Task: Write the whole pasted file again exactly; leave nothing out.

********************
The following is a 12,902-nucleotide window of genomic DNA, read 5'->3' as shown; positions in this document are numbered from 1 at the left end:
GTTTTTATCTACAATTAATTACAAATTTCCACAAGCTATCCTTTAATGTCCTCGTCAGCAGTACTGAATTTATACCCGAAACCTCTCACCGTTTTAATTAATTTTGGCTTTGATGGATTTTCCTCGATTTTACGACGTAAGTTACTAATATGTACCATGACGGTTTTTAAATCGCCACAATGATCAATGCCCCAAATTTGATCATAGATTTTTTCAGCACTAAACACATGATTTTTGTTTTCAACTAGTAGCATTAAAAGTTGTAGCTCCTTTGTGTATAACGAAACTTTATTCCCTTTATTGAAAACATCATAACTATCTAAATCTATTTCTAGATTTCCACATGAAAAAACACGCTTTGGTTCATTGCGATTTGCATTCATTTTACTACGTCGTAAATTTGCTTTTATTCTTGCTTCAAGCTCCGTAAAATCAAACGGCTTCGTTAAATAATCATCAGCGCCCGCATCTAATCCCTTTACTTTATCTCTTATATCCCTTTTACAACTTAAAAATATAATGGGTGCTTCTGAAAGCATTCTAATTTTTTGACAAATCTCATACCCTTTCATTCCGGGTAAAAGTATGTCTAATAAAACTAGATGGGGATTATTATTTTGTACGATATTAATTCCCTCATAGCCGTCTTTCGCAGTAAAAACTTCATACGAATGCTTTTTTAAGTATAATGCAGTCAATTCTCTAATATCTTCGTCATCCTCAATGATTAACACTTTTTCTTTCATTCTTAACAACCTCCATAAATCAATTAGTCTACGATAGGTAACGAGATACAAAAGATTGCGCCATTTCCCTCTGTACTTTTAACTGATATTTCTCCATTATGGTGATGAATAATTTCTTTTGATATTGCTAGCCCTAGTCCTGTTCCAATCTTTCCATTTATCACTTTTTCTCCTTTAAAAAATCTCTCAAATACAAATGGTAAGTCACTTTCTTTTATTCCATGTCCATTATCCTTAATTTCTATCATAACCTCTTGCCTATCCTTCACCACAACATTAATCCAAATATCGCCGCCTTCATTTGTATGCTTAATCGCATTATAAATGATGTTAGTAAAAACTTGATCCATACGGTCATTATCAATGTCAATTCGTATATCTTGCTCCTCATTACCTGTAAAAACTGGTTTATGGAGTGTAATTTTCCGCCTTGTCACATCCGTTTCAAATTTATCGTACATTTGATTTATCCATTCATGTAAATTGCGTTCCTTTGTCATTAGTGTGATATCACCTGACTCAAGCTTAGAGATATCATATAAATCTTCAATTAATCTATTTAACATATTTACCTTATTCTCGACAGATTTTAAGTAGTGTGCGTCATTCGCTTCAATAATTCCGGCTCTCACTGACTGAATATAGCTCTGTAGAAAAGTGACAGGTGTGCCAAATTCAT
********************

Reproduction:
The following is a 12,902-nucleotide window of genomic DNA, read 5'->3' as shown; positions in this document are numbered from 1 at the left end:
GTTTTTATCTACAATTAATTACAAATTTCCACAAGCTATCCTTTAATGTCCTCGTCAGCAGTACTGAATTTATACCCGAAACCTCTCACCGTTTTAATTAATTTTGGCTTTGATGGATTTTCCTCGATTTTACGACGTAAGTTACTAATATGTACCATGACGGTTTTTAAATCGCCACAATGATCAATGCCCCAAATTTGATCATAGATTTTTTCAGCACTAAACACATGATTTTTGTTTTCAACTAGTAGCATTAAAAGTTGTAGCTCCTTTGTGTATAACGAAACTTTATTCCCTTTATTGAAAACATCATAACTATCTAAATCTATTTCTAGATTTCCACATGAAAAAACACGCTTTGGTTCATTGCGATTTGCATTCATTTTACTACGTCGTAAATTTGCTTTTATTCTTGCTTCAAGCTCCGTAAAATCAAACGGCTTCGTTAAATAATCATCAGCGCCCGCATCTAATCCCTTTACTTTATCTCTTATATCCCTTTTACAACTTAAAAATATAATGGGTGCTTCTGAAAGCATTCTAATTTTTTGACAAATCTCATACCCTTTCATTCCGGGTAAAAGTATGTCTAATAAAACTAGATGGGGATTATTATTTTGTACGATATTAATTCCCTCATAGCCGTCTTTCGCAGTAAAAACTTCATACGAATGCTTTTTTAAGTATAATGCAGTCAATTCTCTAATATCTTCGTCATCCTCAATGATTAACACTTTTTCTTTCATTCTTAACAACCTCCATAAATCAATTAGTCTACGATAGGTAACGAGATACAAAAGATTGCGCCATTTCCCTCTGTACTTTTAACTGATATTTCTCCATTATGGTGATGAATAATTTCTTTTGATATTGCTAGCCCTAGTCCTGTTCCAATCTTTCCATTTATCACTTTTTCTCCTTTAAAAAATCTCTCAAATACAAATGGTAAGTCACTTTCTTTTATTCCATGTCCATTATCCTTAATTTCTATCATAACCTCTTGCCTATCCTTCACCACAACATTAATCCAAATATCGCCGCCTTCATTTGTATGCTTAATCGCATTATAAATGATGTTAGTAAAAACTTGATCCATACGGTCATTATCAATGTCAATTCGTATATCTTGCTCCTCATTACCTGTAAAAACTGGTTTATGGAGTGTAATTTTCCGCCTTGTCACATCCGTTTCAAATTTATCGTACATTTGATTTATCCATTCATGTAAATTGCGTTCCTTTGTCATTAGTGTGATATCACCTGACTCAAGCTTAGAGATATCATATAAATCTTCAATTAATCTATTTAACATATTTACCTTATTCTCGACAGATTTTAAGTAGTGTGCGTCATTCGCTTCAATAATTCCGGCTCTCACTGACTGAATATAGCTCTGTAGAAAAGTGACAGGTGTGCCAAATTCAT